July 19th, 2018
Environmentalists and wildlife campaigners have slammed the Government’s new €257 million masterplans for preserving national parks.
Last week, the Minister for Culture, Heritage and Gaeltacht, Josepha Madigan, TD unveiled her department’s budget allocation for protecting Irish national parks and boosting the country’s tourism sector.
Ireland is home to several National Parks and wildlife attractions, including Killarney, Wicklow Mountains and Connemara national parks. In 2017, 10.65 million tourists visited the country, generating over €5.7 billion in revenue for the state.
The recent funding is part of a larger 10-year €1.2 billion investment in Ireland’s historical and cultural assets. The masterplan is set to address deficiencies such as signage problems in national parks. It also calls for building new cultural venues that would draw more tourists to the country.
However, according to Padraig Fogarty, campaign officer with the Irish Wildlife Trust, the Government’s attitude of sheer negligence toward wildlife and tourism management is an issue that a multi-million euro investment is unlikely to address.
“We need proper advancement in conservation,” Mr Fogarty told The Green News. “Nearly all of our national parks have very serious conservation problems that haven’t been addressed.”
Fintan Kelly of Birdwatch Ireland expressed similar concerns and called on the Government to guarantee management reform in wildlife and tourism sectors.
“The plan looks to invest in physical infrastructure and the branding of our National Parks without addressing the lack of investment in the management and conservation of the wildlife and scenery that draws people there in the first place,” Mr Kelly said.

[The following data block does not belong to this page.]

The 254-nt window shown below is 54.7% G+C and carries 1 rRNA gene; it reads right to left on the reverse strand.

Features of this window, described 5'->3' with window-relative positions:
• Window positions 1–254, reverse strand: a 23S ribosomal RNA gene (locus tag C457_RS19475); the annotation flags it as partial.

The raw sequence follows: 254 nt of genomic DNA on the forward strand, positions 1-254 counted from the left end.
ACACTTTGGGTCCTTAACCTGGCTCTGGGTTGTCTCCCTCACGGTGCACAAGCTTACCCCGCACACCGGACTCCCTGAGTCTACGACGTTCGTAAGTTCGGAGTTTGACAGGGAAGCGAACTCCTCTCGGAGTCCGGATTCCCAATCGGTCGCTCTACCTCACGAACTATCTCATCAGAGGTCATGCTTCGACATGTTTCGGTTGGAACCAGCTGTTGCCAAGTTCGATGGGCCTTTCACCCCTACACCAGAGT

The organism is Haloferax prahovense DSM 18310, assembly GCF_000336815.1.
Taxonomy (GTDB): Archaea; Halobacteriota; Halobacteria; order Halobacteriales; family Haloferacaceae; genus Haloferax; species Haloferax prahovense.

“What use will hides & interpretive centres be when all there is to see is rhododendron, turf-cutting and wildfires? We need to see investment in conservation first and foremost,” Mr Kelly continued.
He added that the National Parks and Wildlife Services (NPWS) should be given legal and political support to maintain national parks and wildlife properly.
Wildlife campaigners argue that the State Property Act of 1954, which grants managerial authority over State-owned lands to the Government, is to blame for the current state of Irish national parks.
“Giving the NPWS the political backing to go out and implement the law would cost nothing but would deliver more benefits for wildlife than the masterplans €257 million budget,” Mr Kelly said.
The 1932 Bourne Vincent Memorial Act outlines that national parks should be “managed and maintained” for the “recreations and enjoyment of the public”.